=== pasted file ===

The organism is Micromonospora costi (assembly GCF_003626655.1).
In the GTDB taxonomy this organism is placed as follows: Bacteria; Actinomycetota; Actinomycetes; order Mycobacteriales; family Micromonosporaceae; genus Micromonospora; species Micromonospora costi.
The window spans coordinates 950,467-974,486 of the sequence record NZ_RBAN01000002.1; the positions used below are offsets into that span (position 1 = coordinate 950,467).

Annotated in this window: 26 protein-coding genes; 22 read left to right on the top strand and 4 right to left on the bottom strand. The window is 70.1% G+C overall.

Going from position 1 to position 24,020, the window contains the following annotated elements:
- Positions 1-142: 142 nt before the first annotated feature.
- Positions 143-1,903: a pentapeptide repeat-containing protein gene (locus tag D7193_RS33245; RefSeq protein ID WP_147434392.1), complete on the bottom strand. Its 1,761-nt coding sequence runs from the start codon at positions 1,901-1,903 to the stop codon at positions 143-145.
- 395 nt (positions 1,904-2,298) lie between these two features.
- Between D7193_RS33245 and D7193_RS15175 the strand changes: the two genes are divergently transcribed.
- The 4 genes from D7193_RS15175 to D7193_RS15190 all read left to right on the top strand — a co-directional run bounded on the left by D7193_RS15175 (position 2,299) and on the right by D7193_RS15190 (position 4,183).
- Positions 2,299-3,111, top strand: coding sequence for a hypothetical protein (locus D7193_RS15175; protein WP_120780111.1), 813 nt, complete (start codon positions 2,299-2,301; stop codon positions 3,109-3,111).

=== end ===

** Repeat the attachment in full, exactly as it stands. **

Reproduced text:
The organism is Micromonospora costi (assembly GCF_003626655.1).
In the GTDB taxonomy this organism is placed as follows: Bacteria; Actinomycetota; Actinomycetes; order Mycobacteriales; family Micromonosporaceae; genus Micromonospora; species Micromonospora costi.
The window spans coordinates 950,467-974,486 of the sequence record NZ_RBAN01000002.1; the positions used below are offsets into that span (position 1 = coordinate 950,467).

Annotated in this window: 26 protein-coding genes; 22 read left to right on the top strand and 4 right to left on the bottom strand. The window is 70.1% G+C overall.

Going from position 1 to position 24,020, the window contains the following annotated elements:
- Positions 1-142: 142 nt before the first annotated feature.
- Positions 143-1,903: a pentapeptide repeat-containing protein gene (locus tag D7193_RS33245; RefSeq protein ID WP_147434392.1), complete on the bottom strand. Its 1,761-nt coding sequence runs from the start codon at positions 1,901-1,903 to the stop codon at positions 143-145.
- 395 nt (positions 1,904-2,298) lie between these two features.
- Between D7193_RS33245 and D7193_RS15175 the strand changes: the two genes are divergently transcribed.
- The 4 genes from D7193_RS15175 to D7193_RS15190 all read left to right on the top strand — a co-directional run bounded on the left by D7193_RS15175 (position 2,299) and on the right by D7193_RS15190 (position 4,183).
- Positions 2,299-3,111, top strand: coding sequence for a hypothetical protein (locus D7193_RS15175; protein WP_120780111.1), 813 nt, complete (start codon positions 2,299-2,301; stop codon positions 3,109-3,111).